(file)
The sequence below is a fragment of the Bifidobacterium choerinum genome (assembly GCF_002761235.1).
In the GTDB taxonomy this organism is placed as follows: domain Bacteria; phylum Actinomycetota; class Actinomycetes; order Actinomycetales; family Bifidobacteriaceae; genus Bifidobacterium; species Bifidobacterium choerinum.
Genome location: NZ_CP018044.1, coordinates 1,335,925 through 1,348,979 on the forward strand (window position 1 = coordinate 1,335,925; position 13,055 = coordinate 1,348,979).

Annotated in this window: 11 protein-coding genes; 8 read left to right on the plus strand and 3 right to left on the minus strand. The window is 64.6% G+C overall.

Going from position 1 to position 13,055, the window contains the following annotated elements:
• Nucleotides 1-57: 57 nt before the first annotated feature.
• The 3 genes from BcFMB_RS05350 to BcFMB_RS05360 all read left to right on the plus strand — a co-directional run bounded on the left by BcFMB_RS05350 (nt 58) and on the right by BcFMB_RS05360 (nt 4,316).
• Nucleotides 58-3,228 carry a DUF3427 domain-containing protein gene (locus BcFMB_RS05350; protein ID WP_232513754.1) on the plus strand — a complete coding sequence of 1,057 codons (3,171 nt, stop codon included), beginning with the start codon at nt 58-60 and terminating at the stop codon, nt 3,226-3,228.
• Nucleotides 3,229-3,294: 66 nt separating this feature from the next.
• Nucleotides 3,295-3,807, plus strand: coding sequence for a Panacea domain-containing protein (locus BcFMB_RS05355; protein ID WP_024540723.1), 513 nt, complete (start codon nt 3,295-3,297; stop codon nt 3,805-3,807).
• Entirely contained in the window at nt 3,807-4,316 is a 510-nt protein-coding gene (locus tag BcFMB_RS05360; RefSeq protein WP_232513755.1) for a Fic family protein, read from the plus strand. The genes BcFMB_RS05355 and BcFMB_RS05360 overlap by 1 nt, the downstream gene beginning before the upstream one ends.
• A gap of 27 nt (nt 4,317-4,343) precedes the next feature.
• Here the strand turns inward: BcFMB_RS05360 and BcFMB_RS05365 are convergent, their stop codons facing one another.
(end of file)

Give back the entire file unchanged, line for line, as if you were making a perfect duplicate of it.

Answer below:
The sequence below is a fragment of the Bifidobacterium choerinum genome (assembly GCF_002761235.1).
In the GTDB taxonomy this organism is placed as follows: domain Bacteria; phylum Actinomycetota; class Actinomycetes; order Actinomycetales; family Bifidobacteriaceae; genus Bifidobacterium; species Bifidobacterium choerinum.
Genome location: NZ_CP018044.1, coordinates 1,335,925 through 1,348,979 on the forward strand (window position 1 = coordinate 1,335,925; position 13,055 = coordinate 1,348,979).

Annotated in this window: 11 protein-coding genes; 8 read left to right on the plus strand and 3 right to left on the minus strand. The window is 64.6% G+C overall.

Going from position 1 to position 13,055, the window contains the following annotated elements:
• Nucleotides 1-57: 57 nt before the first annotated feature.
• The 3 genes from BcFMB_RS05350 to BcFMB_RS05360 all read left to right on the plus strand — a co-directional run bounded on the left by BcFMB_RS05350 (nt 58) and on the right by BcFMB_RS05360 (nt 4,316).
• Nucleotides 58-3,228 carry a DUF3427 domain-containing protein gene (locus BcFMB_RS05350; protein ID WP_232513754.1) on the plus strand — a complete coding sequence of 1,057 codons (3,171 nt, stop codon included), beginning with the start codon at nt 58-60 and terminating at the stop codon, nt 3,226-3,228.
• Nucleotides 3,229-3,294: 66 nt separating this feature from the next.
• Nucleotides 3,295-3,807, plus strand: coding sequence for a Panacea domain-containing protein (locus BcFMB_RS05355; protein ID WP_024540723.1), 513 nt, complete (start codon nt 3,295-3,297; stop codon nt 3,805-3,807).
• Entirely contained in the window at nt 3,807-4,316 is a 510-nt protein-coding gene (locus tag BcFMB_RS05360; RefSeq protein WP_232513755.1) for a Fic family protein, read from the plus strand. The genes BcFMB_RS05355 and BcFMB_RS05360 overlap by 1 nt, the downstream gene beginning before the upstream one ends.
• A gap of 27 nt (nt 4,317-4,343) precedes the next feature.
• Here the strand turns inward: BcFMB_RS05360 and BcFMB_RS05365 are convergent, their stop codons facing one another.